Does this mean that a hybrid car can ford waters that no other cars can? The answer is no. Even in the video above, the crowd speculates that the Prius will run into serious difficulty further down the road, since that was the direction from which the flood waters originally came.
Most times that people are driving in flooded conditions are actually not when the entire road is flooded, but rather when most of the flood water has gone and only some surface water remains. In these situations, conditions can get very dangerous. The reason for that is not being able to easily know just how deep the water is that you’re driving through. What looks like a large, shallow surface puddle might be deceptively deep at its center and could therefore do some damage to a hybrid car.
Depth of water isn’t the only problem that drivers of hybrid cars should be thinking about, but also moving water. Fording rivers and streams is something that should only ever be attempted by off-road vehicles, SUVs and other vehicles that are designed for that purpose.
A hybrid car like a Toyota Prius or a Honda Clarity was never ever designed to be used for fording moving bodies of water. It’s not just a question of flooding, but also one of safety. It doesn’t take that much moving water to be able to pick up a car and carry it off downstream, especially a typically low-lying hybrid sedan or hatchback.
If you are driving a larger plug-in hybrid like the Rav4 Prime, then you are better placed to deal with shallow moving water. It’s still better avoided unless it’s a vehicle that was designed more specifically for off-road purposes, however, like the Jeep Wrangler or Land Rover Defender, for instance.
What speed is safe to drive a hybrid car through water?
When driving through any standing water, your speed should be extremely low. You should only enter the water at no more than 2-3mph, and then maintain speeds of 15mph or less at all times. The slower you go, the better. If the water is only an inch or two deep, you can drive a little faster, perhaps up to 20mph, but you should always slow right down when driving your hybrid car through any standing water.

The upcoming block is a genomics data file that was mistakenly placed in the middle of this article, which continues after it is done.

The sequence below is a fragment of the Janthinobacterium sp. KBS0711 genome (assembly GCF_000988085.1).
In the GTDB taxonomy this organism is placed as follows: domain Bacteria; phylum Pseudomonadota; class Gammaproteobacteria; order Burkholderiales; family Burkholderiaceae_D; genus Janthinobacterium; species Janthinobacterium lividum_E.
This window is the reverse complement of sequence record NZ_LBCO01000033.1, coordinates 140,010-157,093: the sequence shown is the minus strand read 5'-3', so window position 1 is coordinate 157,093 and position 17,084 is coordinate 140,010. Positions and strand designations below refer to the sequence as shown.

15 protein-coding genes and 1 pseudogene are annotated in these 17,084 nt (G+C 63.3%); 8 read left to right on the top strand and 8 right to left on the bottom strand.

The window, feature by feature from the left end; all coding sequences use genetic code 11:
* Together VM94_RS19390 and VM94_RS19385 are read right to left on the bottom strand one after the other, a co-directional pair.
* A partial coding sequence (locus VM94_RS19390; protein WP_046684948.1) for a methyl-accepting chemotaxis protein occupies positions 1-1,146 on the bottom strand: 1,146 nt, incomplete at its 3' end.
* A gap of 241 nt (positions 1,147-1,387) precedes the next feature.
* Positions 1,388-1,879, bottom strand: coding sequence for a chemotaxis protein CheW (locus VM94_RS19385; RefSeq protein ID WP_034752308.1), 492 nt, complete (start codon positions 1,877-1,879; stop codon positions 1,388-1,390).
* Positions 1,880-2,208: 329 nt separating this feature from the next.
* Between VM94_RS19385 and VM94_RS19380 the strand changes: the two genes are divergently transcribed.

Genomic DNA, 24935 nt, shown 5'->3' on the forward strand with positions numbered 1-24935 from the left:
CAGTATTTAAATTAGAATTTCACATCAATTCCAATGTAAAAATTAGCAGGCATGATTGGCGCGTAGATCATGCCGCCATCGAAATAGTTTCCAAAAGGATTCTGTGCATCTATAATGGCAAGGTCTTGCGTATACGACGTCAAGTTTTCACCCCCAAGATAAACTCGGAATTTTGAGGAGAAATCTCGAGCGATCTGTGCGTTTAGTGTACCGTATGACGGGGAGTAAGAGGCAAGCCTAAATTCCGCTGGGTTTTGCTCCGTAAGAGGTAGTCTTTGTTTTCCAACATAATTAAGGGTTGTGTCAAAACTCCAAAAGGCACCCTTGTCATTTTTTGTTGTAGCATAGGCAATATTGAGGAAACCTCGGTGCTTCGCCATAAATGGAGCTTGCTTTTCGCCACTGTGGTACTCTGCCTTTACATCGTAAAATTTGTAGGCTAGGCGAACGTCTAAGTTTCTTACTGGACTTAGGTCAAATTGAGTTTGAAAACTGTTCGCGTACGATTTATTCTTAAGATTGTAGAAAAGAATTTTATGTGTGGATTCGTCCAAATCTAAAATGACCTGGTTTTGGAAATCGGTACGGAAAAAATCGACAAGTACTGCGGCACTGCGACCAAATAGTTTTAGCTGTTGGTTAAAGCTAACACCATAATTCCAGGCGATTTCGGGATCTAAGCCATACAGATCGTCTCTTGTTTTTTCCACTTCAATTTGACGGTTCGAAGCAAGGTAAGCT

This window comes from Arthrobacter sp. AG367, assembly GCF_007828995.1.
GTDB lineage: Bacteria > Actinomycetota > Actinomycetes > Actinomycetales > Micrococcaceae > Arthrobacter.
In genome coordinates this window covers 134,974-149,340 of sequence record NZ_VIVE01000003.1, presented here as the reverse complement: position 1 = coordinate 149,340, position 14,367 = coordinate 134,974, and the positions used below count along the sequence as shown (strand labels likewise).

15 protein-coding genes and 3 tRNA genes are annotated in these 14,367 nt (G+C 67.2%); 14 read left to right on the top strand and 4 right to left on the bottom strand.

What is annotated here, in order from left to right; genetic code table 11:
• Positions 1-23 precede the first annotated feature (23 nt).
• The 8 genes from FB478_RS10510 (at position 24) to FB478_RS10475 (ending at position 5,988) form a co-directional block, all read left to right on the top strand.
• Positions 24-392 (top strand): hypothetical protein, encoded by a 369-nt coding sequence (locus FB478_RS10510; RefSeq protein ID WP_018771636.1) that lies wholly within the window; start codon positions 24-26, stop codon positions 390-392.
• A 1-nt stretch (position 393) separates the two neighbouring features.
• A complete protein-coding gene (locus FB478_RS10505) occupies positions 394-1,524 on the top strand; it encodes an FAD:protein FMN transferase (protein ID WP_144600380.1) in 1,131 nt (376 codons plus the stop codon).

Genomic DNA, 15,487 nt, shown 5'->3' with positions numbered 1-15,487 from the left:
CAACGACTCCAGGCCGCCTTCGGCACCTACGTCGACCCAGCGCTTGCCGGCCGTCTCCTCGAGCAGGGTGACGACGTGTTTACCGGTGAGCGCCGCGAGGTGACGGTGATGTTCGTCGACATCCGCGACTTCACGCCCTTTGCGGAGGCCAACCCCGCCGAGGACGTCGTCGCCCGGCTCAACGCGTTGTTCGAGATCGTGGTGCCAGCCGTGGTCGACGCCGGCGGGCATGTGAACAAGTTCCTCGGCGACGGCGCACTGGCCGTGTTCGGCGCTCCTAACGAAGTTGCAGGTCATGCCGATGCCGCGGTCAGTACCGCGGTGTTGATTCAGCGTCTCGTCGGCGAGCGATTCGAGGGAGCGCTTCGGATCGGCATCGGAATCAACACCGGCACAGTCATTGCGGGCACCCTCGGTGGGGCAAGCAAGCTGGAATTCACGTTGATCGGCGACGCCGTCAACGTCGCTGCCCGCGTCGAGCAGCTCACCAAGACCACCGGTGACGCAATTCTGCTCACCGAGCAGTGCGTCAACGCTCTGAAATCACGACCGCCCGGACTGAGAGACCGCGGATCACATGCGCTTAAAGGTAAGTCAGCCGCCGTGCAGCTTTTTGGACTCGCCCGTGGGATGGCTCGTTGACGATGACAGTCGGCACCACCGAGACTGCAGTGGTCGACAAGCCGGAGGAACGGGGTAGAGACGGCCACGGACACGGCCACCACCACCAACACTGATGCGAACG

Conclusion: Why Is it Largely Unsafe to Drive a Hybrid Through Water?
We’ve given lots of advice on driving hybrid cars through water, and we’ve explained that by and large it’s about as safe as it is to drive a regular gasoline or diesel car through water. Why is it, though? Why do we need to adhere to all this advice? The fact is this: driving too fast through standing water that is too deep, will cause potentially devastating damage to your hybrid car.
Remember that your hybrid car still has an internal combustion engine. It still operates on those same principles with air intakes underneath the car. When you drive at speed through water, the result is air being sucked up into the engine and even causing total engine failure. Now that’s some expensive damage to fix.
Hybrid cars are electric vehicles, but they still rely on combustion engines, even PHEVs. Therefore, you should follow the same advice for hybrids as you would for your conventional gasoline or diesel cars.